Every place in the entire series has a real-life inspiration, and I’ve been to most of them. (If I haven’t, I’ve substituted a place I have been, in a similar ecological/geographic niche.)
The reasons for this are many, and varied. As someone who was, for a chunk of her life, a biological scientist, and has been for all her life an amateur field naturalist, I am annoyed beyond words with unreal worlds whose ecologies don’t work. So that’s one reason, but not the major one. The books are set in an analogue world, but it’s one that for many people will be both recognizable and familiar—and that was done on purpose. Because my books explore questions of societal and socio-sexual structures and expectations, because they are more concerned with questions of philosophy and morality and politics than battles, I didn’t want to add another layer of worldbuilding to the mix. It would have been a distraction, another thing for the reader to have to think about and absorb.
In the first two books my main character Lena never leaves the known world, one based entirely on the UK both geographically and historically. There’s a Wall, there’s a country north of the Wall, and these two countries are long-term enemies. The country north of the Wall has a province that sometimes belongs to them, and sometimes to the seafaring people from even further north. Even the battles are based on real ones: Stanford Bridge, the Battle of Maldon. For me, and for anyone who learned British history in any detail, this all should feel familiar – and that’s what I wanted: to place, in a familiar setting, a story that challenges a number of societal structures.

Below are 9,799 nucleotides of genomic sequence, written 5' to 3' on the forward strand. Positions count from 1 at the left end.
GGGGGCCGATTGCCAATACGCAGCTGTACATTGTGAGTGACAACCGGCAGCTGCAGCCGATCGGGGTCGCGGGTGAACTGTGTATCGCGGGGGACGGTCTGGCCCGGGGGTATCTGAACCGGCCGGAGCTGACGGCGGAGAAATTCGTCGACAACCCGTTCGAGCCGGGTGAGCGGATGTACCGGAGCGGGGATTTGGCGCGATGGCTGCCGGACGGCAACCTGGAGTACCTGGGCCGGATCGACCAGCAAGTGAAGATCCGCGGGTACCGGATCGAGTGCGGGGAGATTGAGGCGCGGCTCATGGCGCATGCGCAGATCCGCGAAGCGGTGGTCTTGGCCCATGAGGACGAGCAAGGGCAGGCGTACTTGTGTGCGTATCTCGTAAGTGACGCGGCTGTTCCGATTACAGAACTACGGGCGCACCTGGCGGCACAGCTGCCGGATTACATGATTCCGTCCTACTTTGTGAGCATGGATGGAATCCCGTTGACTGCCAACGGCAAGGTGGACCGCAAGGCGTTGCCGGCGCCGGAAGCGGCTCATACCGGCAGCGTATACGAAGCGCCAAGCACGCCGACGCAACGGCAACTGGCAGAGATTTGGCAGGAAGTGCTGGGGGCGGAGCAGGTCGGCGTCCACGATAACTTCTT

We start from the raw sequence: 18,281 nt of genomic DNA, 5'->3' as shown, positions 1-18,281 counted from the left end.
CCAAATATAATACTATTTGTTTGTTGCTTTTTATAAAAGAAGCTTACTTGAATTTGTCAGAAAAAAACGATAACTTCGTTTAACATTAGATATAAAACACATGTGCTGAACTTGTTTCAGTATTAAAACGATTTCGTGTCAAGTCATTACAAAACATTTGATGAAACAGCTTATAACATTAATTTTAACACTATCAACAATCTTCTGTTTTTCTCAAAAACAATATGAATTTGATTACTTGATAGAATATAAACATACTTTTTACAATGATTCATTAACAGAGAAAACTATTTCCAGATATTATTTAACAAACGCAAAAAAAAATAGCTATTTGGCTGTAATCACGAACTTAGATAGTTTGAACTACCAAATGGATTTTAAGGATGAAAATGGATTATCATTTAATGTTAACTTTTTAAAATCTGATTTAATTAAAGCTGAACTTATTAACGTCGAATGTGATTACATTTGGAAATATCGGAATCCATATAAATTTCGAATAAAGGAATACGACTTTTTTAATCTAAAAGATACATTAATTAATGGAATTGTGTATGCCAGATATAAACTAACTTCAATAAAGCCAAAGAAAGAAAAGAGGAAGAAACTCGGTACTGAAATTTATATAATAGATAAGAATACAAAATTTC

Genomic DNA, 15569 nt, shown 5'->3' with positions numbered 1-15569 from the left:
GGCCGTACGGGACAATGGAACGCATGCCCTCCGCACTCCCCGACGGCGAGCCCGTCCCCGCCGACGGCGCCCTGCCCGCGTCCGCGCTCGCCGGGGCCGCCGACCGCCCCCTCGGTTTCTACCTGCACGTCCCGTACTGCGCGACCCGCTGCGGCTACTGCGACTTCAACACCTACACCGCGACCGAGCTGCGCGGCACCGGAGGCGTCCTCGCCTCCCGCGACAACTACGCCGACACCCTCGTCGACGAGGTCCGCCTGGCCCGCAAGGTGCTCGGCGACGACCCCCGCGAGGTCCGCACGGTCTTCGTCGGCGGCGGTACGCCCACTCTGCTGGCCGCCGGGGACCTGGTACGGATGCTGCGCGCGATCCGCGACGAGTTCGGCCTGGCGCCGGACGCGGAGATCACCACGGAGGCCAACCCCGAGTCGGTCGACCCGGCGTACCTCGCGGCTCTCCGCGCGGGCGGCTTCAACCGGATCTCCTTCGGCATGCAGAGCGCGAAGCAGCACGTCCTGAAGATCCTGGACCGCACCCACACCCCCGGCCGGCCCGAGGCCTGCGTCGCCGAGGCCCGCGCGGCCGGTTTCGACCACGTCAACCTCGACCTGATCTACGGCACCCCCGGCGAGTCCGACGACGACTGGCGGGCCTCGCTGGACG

The third reason for the settings of my books is simple: I draw heavily on my own experiences in the descriptions of my characters’ interactions with their environments. I’ve been pelted by hailstones on a mountainside. I’ve slipped on scree; I’ve walked on dusty, arid plains, climbed up waterfalls (not quite as terrifying as the one Lena does), camped in the cold and wet and lived (albeit briefly) in primitive wooden huts. It’s easier to write about real experiences than it is to make them up.
Mix the idea of a world that lies beyond the fields we know, add the discovered and undiscovered history that lies beneath the fields we know, throw in a strong seasoning of love for landscape and nature, a dash of the belief that we are shaped by the places we love, and bake that all in the mind of a writer—and you have the genesis of the world I created in Empire’s Legacy. © Marian L Thorpe 2023
Find out more about Marian L Thorpe’s books on: marianlthorpe.com
Many generations past, the great empire from the east left Lena’s country to its own defences. Now invasion threatens…and to save their land, women must learn the skills of war.
But in a world reminiscent of Britain after the fall of Rome, only men fight; women farm and fish. Lena’s choice to answer her leader’s call to arms separates her from her lover Maya, beginning her journey of exploration: a journey of body, mind and heart.
Read my review of Empire’s Daughter on Goodreads: https://www.goodreads.com/book/show/54687565-empire-s-daughter
Find Marian’s books on: https://books2read.com/marianlthorpe